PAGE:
say no!

To fairy tales?


John McIntyre, patriarch of copy editors and foreman of the paragraph factory, seems to think so. To put it with extreme understatement. Which is to say, he frankly says so in a post tellingly titled ‘Fairy tales can’t come true; it won’t happen to you.’

Is it a sort of heresy for me to say that, given the circumstances, he’s absolutely right?

Read and report.

3 thoughts on “say no!

  1. Having spent so much time with Grimm and Lang, it’s interesting to see the usage of “fairytale” to mean “marrying a prince.” Though I can see where they’d get that from Disney, maybe. Surely that has infinitely more in common with pulp romance novels than with “Hansel and Gretel” or “The Youth Who Did Not Shudder” or even “Three Little Pigs.”

    I’m curious if anyone knows when “They all lived happily ever after” first appeared in (literary, I presume) fairytales. Certainly it isn’t a prerequisite in Grimm or Lang– my favorite closing lines include “She is living there to this day, if she hasn’t died”, “Snip, snap, snover, this story’s over!” and “My tale is done, a mouse has run, and whoever catches it can make for himself from it a large, large fur cap.”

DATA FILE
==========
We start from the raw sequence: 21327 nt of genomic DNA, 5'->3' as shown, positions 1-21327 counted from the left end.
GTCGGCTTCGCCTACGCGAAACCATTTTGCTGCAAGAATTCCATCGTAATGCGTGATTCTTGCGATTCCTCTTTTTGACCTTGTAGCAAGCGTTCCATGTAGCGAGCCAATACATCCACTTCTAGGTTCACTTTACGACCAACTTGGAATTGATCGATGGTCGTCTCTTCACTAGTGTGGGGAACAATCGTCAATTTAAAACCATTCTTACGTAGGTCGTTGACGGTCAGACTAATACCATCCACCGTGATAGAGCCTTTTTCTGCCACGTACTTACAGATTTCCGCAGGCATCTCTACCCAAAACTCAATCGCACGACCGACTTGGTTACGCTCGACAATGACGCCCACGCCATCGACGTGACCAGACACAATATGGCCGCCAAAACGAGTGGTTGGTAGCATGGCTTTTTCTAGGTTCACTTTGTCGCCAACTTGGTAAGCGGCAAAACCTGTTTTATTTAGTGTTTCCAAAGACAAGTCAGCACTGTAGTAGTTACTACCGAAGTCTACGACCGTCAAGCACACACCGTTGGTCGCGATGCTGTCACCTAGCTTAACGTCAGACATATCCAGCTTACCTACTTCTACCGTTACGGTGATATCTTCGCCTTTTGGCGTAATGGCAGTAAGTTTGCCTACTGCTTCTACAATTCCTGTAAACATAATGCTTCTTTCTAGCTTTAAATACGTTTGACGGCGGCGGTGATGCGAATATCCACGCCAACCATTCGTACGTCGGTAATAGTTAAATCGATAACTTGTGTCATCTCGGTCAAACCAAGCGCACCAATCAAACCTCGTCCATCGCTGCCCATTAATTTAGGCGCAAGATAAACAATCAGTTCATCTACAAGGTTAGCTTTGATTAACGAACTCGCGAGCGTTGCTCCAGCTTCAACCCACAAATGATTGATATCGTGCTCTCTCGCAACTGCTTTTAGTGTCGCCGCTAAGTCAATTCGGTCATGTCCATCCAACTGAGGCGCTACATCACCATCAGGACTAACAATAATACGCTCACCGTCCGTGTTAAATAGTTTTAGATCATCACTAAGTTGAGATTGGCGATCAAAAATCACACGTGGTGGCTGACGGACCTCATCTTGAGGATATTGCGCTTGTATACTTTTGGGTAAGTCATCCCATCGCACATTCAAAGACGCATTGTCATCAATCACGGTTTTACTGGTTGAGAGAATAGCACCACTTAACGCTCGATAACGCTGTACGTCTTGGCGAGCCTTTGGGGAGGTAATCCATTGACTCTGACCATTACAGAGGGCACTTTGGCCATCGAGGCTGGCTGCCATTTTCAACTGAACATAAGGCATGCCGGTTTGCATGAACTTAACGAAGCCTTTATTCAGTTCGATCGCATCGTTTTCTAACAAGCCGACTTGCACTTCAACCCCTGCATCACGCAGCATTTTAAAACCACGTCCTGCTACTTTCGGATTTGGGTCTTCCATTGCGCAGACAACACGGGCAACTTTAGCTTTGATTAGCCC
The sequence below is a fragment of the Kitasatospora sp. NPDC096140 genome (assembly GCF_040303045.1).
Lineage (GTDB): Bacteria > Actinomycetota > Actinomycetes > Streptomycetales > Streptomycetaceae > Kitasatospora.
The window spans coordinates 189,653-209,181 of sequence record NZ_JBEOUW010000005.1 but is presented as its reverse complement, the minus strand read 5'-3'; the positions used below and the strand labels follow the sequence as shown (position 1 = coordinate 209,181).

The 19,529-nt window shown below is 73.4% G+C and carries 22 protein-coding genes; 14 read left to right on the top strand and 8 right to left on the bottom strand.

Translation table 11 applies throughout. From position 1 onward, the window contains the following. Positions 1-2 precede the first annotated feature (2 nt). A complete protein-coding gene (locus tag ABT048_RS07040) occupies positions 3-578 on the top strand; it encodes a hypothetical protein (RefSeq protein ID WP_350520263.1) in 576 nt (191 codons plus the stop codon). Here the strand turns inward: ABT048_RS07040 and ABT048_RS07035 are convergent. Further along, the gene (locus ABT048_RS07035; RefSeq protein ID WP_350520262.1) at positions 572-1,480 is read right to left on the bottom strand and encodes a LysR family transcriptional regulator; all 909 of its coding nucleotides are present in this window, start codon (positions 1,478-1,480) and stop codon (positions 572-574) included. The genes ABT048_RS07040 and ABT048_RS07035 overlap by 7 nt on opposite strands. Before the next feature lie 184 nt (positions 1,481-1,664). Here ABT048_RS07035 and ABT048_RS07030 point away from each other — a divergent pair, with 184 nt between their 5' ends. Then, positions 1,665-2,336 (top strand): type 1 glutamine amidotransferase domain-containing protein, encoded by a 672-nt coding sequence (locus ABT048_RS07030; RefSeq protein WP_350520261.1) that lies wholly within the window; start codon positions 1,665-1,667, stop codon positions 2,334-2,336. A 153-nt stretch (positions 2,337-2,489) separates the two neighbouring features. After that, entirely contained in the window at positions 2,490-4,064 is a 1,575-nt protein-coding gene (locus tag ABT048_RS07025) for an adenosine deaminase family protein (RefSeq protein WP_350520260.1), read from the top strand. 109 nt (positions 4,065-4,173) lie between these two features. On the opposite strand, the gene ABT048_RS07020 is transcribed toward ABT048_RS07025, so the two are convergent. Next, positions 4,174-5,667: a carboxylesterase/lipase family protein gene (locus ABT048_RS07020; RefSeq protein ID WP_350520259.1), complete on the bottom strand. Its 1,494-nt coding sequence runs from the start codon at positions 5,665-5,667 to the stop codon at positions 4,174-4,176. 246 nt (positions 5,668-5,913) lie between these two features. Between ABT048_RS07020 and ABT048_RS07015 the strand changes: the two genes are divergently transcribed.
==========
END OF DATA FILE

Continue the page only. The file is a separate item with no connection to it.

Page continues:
Also, the painting is priceless. Cf. the great moment in Enchanted— “You’re too late.” “My apologies.”

  2. Of course, it’s easy to forget that the author of the painting has their own biases & stereotypes & that the painting perpetuates certain stereotypes & false beliefs of its own.

    Which is not to say that McIntyre doesn’t have some good points in his article on the subject of “fairy-tales.”

  3. As far as the painting (photograph?) goes, my biggest objection is that the carpet at are place never looks that clean unless we’re having company! And with four little ones…well…

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